Willis first noted the strengths of CUSD when she attended Science Day, a full-day science program funded by Carlsbad Educational Foundation (CEF) that brings STEAM concepts to life in ways not possible inside a classroom.

“Science Day at Aviara Oaks blew me away. I thought, ‘this doesn’t happen in public schools.’”

Since then, the quality of education keeps improving. Willis’ daughter is entering her junior year at Sage Creek High School and is thriving in the BioMed pathway. The family donates annually to Carlsbad Educational Foundation to help ensure impactful experiences are funded.

“I really believe in the work of Carlsbad Educational Foundation. I am a huge advocate of the programs the Foundation provides.”

Many of the district’s most recognized experiences, like elementary music class, BizTown, Science Days, high school musicals, and more are fully funded by the Foundation. Additionally, the district’s robotics leagues, Science Olympiad, and the high school Student Leadership Council are funded by CEF and managed by its staff.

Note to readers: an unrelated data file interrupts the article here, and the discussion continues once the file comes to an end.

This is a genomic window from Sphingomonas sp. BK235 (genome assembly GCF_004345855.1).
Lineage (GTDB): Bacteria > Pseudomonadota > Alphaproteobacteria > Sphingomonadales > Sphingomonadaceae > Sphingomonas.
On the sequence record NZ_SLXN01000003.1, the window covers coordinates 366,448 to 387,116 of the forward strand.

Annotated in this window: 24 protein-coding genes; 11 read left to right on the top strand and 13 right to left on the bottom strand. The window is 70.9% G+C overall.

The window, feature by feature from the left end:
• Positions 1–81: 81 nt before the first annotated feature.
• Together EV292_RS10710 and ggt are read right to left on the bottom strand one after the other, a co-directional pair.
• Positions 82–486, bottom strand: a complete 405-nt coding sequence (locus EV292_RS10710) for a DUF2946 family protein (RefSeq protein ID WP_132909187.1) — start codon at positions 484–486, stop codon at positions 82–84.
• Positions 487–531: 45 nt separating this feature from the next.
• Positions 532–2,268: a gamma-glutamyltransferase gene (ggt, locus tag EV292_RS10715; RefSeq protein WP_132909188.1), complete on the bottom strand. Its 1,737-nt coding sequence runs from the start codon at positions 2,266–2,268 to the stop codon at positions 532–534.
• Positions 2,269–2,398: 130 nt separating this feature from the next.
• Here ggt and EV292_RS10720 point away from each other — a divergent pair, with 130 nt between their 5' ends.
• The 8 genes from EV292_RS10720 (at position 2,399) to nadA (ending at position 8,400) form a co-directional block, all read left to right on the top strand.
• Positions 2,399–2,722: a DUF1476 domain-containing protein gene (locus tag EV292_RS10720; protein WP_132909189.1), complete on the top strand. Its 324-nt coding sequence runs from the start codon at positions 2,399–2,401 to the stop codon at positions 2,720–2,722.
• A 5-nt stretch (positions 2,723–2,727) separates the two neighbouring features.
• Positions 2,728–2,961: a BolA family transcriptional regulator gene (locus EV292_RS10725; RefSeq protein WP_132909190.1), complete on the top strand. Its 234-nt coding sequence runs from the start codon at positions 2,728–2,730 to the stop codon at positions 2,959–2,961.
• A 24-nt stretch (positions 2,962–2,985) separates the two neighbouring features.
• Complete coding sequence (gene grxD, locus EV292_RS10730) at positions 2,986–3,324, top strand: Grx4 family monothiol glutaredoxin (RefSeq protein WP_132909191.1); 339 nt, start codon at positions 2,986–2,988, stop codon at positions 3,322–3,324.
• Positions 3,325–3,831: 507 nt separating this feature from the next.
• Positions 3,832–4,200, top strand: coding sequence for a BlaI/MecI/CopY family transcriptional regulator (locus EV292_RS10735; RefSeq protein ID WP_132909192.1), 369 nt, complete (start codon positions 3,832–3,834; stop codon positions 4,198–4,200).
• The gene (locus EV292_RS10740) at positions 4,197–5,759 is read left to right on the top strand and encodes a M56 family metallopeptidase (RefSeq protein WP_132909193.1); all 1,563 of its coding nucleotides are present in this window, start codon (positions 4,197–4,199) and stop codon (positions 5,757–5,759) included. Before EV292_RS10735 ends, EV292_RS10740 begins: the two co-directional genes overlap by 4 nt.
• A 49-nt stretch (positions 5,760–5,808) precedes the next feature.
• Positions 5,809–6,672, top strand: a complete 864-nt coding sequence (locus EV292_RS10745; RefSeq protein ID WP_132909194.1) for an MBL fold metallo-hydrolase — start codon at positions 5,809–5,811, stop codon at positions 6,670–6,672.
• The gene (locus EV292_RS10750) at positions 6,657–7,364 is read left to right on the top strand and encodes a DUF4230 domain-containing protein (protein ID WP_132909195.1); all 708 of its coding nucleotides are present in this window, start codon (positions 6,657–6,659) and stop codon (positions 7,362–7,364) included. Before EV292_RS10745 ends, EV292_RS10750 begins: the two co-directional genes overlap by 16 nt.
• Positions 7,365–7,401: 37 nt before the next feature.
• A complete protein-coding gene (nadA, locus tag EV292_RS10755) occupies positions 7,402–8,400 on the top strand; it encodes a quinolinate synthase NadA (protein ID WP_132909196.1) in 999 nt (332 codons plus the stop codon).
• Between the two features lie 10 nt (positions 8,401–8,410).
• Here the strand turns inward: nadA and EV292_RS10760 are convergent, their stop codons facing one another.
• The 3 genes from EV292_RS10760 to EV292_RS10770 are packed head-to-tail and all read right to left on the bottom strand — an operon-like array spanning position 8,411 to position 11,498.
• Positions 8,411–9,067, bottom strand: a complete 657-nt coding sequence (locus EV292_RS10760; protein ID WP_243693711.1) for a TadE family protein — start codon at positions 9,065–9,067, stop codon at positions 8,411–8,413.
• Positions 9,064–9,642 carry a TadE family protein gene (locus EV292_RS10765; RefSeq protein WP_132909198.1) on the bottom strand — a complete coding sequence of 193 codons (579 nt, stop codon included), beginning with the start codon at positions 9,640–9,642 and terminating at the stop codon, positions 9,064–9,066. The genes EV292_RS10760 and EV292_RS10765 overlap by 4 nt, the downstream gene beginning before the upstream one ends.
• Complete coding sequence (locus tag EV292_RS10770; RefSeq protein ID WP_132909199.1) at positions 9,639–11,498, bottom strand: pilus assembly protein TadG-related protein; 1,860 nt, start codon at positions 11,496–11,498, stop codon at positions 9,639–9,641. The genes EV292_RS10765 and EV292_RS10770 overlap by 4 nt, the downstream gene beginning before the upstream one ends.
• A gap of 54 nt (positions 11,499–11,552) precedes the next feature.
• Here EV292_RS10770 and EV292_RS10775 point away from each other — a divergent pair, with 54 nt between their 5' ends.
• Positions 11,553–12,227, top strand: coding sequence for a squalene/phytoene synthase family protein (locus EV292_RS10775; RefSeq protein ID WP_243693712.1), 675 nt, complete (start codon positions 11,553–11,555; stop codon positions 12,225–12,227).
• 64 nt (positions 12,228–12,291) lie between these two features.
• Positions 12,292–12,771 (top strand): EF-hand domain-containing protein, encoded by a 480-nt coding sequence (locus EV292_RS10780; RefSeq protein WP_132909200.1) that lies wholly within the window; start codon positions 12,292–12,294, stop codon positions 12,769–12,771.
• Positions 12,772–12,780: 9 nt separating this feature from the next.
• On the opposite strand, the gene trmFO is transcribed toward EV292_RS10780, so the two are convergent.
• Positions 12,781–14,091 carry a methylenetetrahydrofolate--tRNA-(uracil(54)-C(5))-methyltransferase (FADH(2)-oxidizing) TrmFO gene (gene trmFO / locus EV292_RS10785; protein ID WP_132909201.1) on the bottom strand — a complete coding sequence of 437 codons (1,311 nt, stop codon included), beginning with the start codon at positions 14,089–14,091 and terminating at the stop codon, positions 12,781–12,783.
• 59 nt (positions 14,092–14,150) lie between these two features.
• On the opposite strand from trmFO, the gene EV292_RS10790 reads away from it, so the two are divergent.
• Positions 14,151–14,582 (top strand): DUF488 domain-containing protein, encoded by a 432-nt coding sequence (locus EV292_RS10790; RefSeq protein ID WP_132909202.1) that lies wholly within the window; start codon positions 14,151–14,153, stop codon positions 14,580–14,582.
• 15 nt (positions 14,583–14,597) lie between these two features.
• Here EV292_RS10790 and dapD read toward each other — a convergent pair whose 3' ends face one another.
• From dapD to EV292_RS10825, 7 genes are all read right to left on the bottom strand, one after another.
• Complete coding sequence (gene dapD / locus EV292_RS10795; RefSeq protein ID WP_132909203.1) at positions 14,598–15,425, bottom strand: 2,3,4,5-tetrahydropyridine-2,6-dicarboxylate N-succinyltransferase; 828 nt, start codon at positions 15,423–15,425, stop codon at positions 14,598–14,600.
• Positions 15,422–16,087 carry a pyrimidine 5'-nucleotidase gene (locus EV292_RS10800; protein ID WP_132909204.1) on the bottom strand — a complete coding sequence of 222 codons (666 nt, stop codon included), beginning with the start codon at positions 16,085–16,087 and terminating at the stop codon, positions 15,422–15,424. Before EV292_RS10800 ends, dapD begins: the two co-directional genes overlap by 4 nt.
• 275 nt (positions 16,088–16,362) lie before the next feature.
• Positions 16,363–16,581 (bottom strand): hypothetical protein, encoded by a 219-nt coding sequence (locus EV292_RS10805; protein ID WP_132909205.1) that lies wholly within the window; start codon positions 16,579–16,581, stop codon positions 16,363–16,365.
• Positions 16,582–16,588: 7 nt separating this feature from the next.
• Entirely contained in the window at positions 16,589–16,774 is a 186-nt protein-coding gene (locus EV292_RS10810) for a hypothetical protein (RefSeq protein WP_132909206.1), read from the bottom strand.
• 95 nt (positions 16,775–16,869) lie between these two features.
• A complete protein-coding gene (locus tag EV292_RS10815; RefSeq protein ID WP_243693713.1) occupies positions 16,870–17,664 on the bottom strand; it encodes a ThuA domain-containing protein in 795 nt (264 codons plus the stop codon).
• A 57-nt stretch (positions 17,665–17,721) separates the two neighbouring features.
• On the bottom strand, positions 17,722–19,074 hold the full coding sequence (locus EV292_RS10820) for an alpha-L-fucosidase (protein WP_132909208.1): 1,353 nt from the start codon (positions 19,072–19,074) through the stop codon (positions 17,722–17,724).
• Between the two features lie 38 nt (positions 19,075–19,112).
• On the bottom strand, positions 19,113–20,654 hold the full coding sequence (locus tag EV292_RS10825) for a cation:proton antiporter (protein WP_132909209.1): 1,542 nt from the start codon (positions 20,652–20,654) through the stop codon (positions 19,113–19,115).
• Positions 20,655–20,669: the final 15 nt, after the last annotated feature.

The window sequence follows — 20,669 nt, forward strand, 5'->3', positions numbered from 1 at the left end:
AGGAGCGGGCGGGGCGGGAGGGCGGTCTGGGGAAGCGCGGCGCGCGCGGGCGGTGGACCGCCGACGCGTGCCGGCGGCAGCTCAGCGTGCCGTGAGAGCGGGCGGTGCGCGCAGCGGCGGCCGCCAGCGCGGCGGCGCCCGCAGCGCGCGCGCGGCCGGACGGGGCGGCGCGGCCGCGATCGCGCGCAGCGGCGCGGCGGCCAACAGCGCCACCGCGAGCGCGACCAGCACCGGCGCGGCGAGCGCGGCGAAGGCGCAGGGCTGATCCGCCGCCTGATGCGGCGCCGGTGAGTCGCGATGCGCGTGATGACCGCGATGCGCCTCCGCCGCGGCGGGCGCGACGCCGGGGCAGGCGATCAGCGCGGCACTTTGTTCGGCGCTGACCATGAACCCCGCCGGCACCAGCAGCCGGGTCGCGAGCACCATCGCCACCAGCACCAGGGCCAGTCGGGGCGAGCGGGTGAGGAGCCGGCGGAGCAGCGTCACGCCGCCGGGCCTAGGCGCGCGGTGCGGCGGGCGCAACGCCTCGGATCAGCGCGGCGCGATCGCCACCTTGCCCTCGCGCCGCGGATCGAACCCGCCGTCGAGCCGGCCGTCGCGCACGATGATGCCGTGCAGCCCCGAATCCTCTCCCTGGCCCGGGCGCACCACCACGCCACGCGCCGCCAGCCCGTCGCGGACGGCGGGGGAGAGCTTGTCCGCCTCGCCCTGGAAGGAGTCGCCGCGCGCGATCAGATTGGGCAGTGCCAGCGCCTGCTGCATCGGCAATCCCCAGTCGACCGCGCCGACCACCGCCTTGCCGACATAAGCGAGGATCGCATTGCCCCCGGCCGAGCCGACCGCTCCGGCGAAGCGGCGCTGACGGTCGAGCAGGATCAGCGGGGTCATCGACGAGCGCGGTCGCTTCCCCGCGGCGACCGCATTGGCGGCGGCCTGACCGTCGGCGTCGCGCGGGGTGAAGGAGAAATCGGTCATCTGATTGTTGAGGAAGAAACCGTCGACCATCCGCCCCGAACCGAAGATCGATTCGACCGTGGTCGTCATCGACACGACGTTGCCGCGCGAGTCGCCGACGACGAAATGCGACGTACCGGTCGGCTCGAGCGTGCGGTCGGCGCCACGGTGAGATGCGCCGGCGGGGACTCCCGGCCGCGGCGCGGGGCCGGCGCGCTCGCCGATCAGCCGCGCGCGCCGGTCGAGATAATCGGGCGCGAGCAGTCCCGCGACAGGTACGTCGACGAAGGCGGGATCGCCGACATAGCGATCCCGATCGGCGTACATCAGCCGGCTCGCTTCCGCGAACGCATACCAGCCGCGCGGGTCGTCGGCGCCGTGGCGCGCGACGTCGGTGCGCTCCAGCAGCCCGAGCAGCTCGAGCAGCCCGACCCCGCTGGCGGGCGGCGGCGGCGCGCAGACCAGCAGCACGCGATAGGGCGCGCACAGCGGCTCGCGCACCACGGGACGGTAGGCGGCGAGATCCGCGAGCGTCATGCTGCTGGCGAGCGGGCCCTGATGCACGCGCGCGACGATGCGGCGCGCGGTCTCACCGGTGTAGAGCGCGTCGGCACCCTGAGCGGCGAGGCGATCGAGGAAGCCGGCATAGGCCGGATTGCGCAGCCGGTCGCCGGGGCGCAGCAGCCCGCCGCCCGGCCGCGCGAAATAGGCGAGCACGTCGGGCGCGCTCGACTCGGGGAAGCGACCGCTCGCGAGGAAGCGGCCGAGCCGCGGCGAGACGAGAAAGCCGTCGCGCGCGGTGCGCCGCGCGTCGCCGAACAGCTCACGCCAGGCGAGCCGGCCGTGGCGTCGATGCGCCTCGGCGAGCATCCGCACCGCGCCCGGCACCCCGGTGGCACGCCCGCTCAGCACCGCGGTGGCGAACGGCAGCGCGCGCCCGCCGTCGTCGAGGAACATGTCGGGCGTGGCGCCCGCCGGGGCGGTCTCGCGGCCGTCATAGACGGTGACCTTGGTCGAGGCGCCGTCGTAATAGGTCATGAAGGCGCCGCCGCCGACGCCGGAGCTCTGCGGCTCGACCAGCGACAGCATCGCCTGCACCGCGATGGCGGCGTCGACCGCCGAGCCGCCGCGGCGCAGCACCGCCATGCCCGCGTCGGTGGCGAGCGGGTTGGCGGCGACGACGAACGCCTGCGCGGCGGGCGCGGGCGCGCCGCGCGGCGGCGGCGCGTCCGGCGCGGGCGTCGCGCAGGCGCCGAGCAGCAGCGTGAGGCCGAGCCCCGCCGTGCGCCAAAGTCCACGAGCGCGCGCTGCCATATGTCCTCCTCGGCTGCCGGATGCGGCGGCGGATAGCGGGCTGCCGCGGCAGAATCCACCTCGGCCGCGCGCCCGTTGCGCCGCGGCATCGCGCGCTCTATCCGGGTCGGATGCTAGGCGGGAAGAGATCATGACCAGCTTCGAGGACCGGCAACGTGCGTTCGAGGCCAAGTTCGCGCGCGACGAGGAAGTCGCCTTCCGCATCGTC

What started in 1983 as a small, parent-led fundraising initiative has grown into a multi-million-dollar 501(c)3 that granted more than $1 million this year to Carlsbad Unified School District. In total, the Foundation has contributed more than $14.5 million, primarily for science, technology, and music programs.

Learn more about what we fund.

This article appeared in the August 2022 Carlsbad Business Journal.

Self-care for parents & students

Self-care for parents & students

By Tora Bueno, Parent in Carlsbad Unified School District

It’s challenging in life to push aside frustrations from unmet expectations or unresolved problems and be a consistent, present parent for our children.

In the book, The Body Keeps Score, by Bessel Van Der Kolk, the author describes how the body has a memory for stress. Allowing for recovery from traumatic situations, or even the day-to-day happenings outside our control, is essential to maintaining a healthy balanced life.